About 18% of moderately high-income families that live in high-cost areas and have big medical bills could still have trouble paying for health coverage even if the Affordable Care Act takes effect as written and works as supporters hope, researchers say.
Jonathan Gruber and Ian Perry, researchers at the Massachusetts Institute of Technology, have published an analysis of the affects of Affordable Care Act coverage ownership requirements on consumers in a paper distributed by the Commonwealth Fund, New York.
The Affordable Care Act – the legislative package that includes the Patient Protection and Affordable Care Act of 2010 (PPACA) – is supposed to start requiring many individuals and families with incomes over a minimum level to own health coverage or pay penalties.
The PPACA minimum coverage requirement would exempt people with religious objections health coverage and taxpayers who would have to spend more than 8% of their income on out-of-pocket health care costs and payments for basic, “bronze plan” health insurance premiums.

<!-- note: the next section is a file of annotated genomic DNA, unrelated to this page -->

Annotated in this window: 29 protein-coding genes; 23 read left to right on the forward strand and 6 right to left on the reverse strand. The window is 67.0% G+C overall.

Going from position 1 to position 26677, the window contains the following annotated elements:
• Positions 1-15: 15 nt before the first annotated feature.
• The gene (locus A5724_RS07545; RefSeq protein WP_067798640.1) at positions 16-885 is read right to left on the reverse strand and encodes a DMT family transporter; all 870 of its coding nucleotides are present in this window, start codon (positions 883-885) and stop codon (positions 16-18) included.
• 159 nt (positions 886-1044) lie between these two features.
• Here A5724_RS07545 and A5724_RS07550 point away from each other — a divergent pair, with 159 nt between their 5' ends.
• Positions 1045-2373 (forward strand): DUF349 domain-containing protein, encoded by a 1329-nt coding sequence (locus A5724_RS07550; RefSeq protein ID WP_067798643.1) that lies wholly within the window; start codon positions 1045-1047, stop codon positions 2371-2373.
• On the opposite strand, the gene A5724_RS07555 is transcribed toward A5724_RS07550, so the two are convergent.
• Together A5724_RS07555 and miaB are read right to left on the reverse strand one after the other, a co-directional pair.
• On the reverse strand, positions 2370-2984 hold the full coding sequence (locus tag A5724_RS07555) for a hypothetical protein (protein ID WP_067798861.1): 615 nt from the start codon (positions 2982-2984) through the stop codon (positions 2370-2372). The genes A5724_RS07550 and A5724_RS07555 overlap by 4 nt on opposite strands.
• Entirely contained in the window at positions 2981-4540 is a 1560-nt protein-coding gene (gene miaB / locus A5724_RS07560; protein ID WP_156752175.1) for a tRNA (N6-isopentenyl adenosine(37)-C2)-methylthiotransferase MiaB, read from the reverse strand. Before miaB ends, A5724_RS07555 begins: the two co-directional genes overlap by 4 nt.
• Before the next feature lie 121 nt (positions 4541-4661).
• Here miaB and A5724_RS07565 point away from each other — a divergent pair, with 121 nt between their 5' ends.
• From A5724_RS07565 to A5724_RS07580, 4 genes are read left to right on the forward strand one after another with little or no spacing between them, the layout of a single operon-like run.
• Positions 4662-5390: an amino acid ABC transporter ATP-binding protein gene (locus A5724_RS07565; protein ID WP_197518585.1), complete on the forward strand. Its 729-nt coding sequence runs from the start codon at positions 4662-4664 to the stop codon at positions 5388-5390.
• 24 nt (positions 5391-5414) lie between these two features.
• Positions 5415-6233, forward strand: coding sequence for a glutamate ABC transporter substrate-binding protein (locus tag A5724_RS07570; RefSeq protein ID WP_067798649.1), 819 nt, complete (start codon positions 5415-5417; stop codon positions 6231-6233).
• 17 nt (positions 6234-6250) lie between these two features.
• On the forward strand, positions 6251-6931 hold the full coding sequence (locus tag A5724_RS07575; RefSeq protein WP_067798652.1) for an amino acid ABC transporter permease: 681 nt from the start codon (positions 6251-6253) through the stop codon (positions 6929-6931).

About 90% of U.S. families over the federal poverty level probably would be able to afford coverage, in part because the government would provide free coverage for low-income people and subsidies for moderate-income taxpayers with incomes under 400% of the federal poverty level, the researchers say.
But even families with incomes equal to 400% or 500% of the federal poverty level have
relatively modest income levels by the standards of many financial professionals, and especially by the standards of financial professionals who live in expensive communities such as New York and Boston.
A family of 4 would have to earn just $112,000 per year to have an income over 500% of the federal poverty level.
The researchers prepared a chart that shows “no room for health insurance premiums” levels for families with expenditures on necessities such as food and housing in the top 10% for their income level and out-of-pocket health care costs in the top 10%.
At those living expense and health care expense levels, about 18% of the families with incomes equal to 400% to 450% of the federal poverty level might have trouble paying for health coverage, and even 3.2% of the families with incomes greater than 400% of the federal poverty level might have trouble paying for coverage, the researchers say.
Conditions for those families might be somewhat better for those families than they are today, forever, because the families would be able to buy coverage on a guaranteed-issue, mostly community-rated basis.